It was from this talk that he awoke with laughter. “But,” she had been saying, “Dick, I’ve always been accustomed to believe what I was told. It was so unkind of her to scorn me just because I happen to be second-hand.” And her voice awakened Shelton’s pity; it was like a frightened child’s. “I don’t know what I shall do if I have to form opinions for myself. I was n’t brought up to it. I ’ve always had them nice and secondhand. How am I to go to work? One must believe what other people do; not that I think much of other people, but, you do know what it is—one feels so much more comfortable,” and her skirts rustled. “But, Dick, whatever happens”—her voice entreated—“do let Antonia get her judgments secondhand. Never mind for me—if I must form opinions for myself, I must—but don’t let her; any old opinions so long as they are old. It ’s dreadful to have to think out new ones for oneself.” And he awoke. His dream had had in it the element called Art, for, in its gross absurdity, Mrs. Dennant had said things that showed her soul more fully than anything she would have said in life.
“No,” said a voice quite close, behind the hedge, “not many Frenchmen, thank the Lord! A few coveys of Hungarians over from the Duke’s. Sir James, some pie?”
Shelton raised himself with drowsy curiosity—still half asleep—and applied his face to a gap in the high, thick osiers of the hedge. Four men were seated on camp-stools round a folding-table, on which was a pie and other things to eat. A game-cart, well-adorned with birds and hares, stood at a short distance; the tails of some dogs were seen moving humbly, and a valet opening bottles. Shelton had forgotten that it was “the first.” The host was a soldierly and freckled man; an older man sat next him, square-jawed, with an absent-looking eye and sharpened nose; next him, again, there was a bearded person whom they seemed to call the Commodore; in the fourth, to his alarm, Shelton recognised the gentleman called Mabbey. It was really no matter for surprise to meet him miles from his own place, for he was one of those who wander with a valet and two guns from the twelfth of August to the end of January, and are then supposed to go to Monte Carlo or to sleep until the twelfth of August comes again.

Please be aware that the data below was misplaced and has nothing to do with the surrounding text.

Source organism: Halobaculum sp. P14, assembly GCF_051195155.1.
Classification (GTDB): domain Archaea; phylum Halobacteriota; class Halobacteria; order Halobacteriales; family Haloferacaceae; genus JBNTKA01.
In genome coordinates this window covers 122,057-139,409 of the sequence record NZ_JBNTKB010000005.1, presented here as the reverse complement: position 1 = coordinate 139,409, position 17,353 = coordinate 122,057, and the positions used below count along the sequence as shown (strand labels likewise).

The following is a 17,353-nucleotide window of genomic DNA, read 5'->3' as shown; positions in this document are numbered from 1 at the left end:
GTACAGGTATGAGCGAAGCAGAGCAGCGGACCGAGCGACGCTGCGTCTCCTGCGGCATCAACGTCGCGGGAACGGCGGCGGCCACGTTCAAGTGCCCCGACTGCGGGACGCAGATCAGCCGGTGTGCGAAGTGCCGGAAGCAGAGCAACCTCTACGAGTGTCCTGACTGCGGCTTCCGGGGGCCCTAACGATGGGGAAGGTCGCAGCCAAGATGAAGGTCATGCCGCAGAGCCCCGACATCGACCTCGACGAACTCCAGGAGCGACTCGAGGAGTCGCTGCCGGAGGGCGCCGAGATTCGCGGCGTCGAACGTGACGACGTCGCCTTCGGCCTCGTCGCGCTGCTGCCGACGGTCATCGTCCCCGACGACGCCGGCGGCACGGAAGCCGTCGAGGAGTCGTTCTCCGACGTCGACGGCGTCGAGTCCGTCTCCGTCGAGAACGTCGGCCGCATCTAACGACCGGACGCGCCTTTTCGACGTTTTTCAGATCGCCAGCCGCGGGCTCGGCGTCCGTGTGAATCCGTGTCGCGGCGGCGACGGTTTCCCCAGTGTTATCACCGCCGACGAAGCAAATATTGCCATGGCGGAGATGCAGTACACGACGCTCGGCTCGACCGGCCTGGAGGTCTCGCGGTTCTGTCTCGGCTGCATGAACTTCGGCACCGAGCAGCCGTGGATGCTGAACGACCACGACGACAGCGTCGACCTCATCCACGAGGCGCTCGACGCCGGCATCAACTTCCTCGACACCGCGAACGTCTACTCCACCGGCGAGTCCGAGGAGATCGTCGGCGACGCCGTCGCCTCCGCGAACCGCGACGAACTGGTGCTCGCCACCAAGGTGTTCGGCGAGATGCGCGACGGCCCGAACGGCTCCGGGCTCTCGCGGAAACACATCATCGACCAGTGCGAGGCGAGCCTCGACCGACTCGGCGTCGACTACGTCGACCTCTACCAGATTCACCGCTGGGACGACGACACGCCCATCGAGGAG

He was speaking.
“Did you hear what a bag we made on the twelfth, Sir James?”
“Ah! yes; what was that? Have you sold your bay horse, Glennie?”
Shelton had not decided whether or no to sneak away, when the Commodore’s thick voice began:
“My man tellsh me that Mrs. Foliot—haw—has lamed her Arab. Does she mean to come out cubbing?”
Shelton observed the smile that came on all their faces. “Foliot ’s paying for his good time now; what a donkey to get caught!” it seemed to say. He turned his back and shut his eyes.
“Cubbing?” replied Glennie; “hardly.”
“Never could shee anything wonderful in her looks,” went on the Commodore; “so quiet, you never knew that she was in the room. I remember sayin’ to her once, ’Mrs. Lutheran, now what do you like besht in all the world?’ and what do you think she answered? ‘Music!’ Haw!”